No remedy for mine workers who lost jobs after refusing to move interstate
A Full Bench of the Fair Work Commission has upheld the actions of a company which directed its employees to relocate interstate or have their employment terminated: Bourke & Clifford V OS MCAP  FWCFB 178.
OS MCAP is a subsidiary of BHP and provides services at BHP-owned mines around Australia. The employment contracts of certain OS MCAP employees specify that they can be required to work at multiple sites around Australia.
In 2021, OS MCAP notified its employees that their services at the Mount Arthur Coal Mine in NSW would be discontinued. However, employees were advised that their employment with OS MCAP would continue at another worksite. Employees were invited to express their preference of worksite, but available locations were generally in Queensland and South Australia. Employees were also told that if they did not wish to relocate, they could resign.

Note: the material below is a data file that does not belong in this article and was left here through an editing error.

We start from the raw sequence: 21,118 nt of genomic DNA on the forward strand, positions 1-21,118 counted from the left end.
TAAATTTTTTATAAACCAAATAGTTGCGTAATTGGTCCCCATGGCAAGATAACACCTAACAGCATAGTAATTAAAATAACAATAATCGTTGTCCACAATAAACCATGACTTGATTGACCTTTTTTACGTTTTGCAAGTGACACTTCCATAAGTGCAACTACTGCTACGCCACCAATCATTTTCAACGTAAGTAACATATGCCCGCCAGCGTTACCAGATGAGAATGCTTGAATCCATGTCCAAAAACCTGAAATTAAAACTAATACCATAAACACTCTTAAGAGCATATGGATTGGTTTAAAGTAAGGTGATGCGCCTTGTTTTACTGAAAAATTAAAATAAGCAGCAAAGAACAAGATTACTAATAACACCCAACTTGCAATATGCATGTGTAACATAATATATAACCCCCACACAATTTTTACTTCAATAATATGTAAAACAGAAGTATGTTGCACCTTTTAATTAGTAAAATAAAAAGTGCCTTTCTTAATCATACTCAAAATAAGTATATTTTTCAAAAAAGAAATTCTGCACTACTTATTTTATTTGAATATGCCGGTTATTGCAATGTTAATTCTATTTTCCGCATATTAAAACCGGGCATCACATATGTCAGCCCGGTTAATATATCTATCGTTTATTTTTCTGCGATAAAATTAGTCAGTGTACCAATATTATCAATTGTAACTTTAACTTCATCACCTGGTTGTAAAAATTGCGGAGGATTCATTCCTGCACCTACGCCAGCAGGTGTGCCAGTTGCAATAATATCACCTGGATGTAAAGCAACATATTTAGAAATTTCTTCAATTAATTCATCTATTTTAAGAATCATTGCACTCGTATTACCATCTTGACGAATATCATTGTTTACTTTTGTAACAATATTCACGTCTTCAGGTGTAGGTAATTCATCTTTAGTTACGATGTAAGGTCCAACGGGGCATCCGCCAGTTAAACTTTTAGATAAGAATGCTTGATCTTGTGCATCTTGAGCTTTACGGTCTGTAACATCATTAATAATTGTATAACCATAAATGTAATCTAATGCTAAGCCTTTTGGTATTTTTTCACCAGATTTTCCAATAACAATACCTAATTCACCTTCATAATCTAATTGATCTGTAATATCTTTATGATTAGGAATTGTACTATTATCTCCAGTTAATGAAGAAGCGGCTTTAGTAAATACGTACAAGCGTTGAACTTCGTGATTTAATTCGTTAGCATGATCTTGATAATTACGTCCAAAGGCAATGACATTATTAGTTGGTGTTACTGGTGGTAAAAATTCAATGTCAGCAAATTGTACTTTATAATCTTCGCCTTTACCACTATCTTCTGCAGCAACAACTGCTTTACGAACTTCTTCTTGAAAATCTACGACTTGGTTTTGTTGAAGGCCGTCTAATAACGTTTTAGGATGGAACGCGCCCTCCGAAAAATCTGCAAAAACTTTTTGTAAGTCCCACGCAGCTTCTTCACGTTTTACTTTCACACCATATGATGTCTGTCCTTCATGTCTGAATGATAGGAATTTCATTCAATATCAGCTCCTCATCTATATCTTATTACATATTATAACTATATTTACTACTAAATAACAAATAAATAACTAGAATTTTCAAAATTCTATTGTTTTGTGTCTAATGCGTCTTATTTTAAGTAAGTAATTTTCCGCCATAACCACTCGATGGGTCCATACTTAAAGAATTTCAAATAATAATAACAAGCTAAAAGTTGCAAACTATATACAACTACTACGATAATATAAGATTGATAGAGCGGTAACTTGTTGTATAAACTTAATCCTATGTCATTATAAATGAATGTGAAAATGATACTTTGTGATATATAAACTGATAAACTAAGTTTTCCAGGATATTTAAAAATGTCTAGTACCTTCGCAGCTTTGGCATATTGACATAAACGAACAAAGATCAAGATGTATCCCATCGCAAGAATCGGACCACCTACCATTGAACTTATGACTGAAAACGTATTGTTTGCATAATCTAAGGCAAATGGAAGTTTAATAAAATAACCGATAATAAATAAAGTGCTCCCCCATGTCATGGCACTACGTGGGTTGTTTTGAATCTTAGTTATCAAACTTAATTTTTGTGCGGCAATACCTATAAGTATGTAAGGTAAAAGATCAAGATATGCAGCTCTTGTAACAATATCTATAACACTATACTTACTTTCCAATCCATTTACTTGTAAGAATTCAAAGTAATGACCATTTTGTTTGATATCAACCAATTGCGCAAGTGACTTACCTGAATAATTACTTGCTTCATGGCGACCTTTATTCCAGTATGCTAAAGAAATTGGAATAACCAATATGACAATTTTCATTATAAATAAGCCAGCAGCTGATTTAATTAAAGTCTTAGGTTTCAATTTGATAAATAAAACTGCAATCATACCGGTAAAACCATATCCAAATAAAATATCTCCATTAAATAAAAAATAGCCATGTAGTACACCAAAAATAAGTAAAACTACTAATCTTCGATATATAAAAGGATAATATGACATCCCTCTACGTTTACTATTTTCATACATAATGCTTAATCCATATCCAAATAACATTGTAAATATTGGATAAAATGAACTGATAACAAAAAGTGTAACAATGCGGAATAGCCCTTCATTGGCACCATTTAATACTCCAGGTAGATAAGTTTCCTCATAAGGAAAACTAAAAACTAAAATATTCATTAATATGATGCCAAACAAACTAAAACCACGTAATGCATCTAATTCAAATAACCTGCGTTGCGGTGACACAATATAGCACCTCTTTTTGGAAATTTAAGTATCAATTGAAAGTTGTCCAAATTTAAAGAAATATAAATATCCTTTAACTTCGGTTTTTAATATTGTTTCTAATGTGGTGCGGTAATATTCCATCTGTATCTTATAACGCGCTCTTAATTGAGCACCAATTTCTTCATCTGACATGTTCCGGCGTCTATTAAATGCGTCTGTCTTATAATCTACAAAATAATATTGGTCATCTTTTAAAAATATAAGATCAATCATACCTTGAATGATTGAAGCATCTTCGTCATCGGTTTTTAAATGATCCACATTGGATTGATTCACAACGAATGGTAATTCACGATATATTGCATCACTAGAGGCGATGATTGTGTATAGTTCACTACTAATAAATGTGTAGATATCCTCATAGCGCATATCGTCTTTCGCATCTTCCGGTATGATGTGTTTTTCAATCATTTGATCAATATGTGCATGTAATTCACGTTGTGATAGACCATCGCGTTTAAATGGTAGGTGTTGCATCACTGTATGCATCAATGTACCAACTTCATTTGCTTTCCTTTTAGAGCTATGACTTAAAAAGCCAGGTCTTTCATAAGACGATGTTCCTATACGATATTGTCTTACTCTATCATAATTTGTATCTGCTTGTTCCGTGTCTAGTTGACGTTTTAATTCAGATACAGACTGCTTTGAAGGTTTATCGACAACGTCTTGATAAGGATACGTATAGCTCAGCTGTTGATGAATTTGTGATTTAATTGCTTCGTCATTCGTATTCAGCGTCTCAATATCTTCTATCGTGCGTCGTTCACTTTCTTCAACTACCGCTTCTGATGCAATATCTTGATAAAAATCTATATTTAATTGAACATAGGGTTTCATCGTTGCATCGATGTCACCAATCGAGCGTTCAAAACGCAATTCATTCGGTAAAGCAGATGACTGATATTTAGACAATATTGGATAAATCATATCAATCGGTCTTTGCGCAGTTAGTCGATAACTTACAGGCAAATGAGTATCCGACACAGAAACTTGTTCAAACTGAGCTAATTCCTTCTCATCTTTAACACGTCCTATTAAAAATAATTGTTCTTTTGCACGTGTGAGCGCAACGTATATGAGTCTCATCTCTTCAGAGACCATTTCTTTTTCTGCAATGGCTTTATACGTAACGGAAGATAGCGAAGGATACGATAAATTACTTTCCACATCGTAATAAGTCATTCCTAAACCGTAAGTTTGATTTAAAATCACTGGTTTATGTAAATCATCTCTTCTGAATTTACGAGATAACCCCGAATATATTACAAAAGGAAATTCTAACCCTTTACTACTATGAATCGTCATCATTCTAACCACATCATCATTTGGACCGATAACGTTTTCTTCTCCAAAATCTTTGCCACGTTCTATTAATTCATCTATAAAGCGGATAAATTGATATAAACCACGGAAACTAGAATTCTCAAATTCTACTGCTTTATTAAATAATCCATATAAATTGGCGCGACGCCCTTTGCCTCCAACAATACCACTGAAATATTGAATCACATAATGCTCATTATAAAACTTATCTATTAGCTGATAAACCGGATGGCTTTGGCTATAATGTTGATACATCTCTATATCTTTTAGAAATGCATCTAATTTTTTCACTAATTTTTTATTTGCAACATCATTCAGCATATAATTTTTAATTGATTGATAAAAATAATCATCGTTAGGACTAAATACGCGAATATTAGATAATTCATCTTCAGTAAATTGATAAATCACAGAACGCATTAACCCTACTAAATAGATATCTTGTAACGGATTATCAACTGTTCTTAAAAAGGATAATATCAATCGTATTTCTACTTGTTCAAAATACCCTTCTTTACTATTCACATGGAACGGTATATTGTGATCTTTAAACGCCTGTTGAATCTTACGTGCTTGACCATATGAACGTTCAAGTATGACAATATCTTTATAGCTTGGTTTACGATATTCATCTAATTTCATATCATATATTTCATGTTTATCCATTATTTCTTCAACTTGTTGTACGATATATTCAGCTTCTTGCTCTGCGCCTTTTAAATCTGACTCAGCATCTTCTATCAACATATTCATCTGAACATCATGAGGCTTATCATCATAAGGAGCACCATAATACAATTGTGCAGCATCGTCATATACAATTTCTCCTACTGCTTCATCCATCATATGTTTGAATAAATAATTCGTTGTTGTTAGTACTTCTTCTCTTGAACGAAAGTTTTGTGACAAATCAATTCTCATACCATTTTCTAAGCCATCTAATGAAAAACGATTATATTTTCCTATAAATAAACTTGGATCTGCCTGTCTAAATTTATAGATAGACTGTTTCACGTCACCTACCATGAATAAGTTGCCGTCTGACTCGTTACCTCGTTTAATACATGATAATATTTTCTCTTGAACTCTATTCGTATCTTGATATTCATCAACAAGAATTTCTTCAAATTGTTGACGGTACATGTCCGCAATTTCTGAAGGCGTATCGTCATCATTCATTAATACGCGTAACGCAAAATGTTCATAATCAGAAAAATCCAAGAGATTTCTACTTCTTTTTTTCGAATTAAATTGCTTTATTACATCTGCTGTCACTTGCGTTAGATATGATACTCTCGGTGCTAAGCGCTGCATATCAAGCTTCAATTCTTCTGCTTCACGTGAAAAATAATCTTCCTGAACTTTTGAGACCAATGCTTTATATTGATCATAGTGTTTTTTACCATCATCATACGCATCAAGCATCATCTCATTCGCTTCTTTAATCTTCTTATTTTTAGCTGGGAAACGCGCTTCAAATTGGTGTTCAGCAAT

A group of 17 employees refused to be relocated. After unproductive discussions with OS MCAP, these employees were given a deadline to communicate their intention to continue or discontinue their employment. The employees did not respond to this request and their employment was terminated.
First instance decision
The employees each made unfair dismissal applications in the Fair Work Commission. Each was represented by the Mining and Energy Union.
Hearing the 17 matters concurrently, DP Saunders determined that, by refusing to relocate in accordance with their employment contracts, the 17 employees had failed to comply with a lawful and reasonable direction from their employer.
Moreover, his Honour found that these employees had abandoned their employment and repudiated their contracts. This meant that they had not been dismissed by OS MCAP and nor had they been forced to resign. As a result, there was no remedy available to them under the Fair Work Act 2009 (‘FW Act’).
The employees appealed this decision.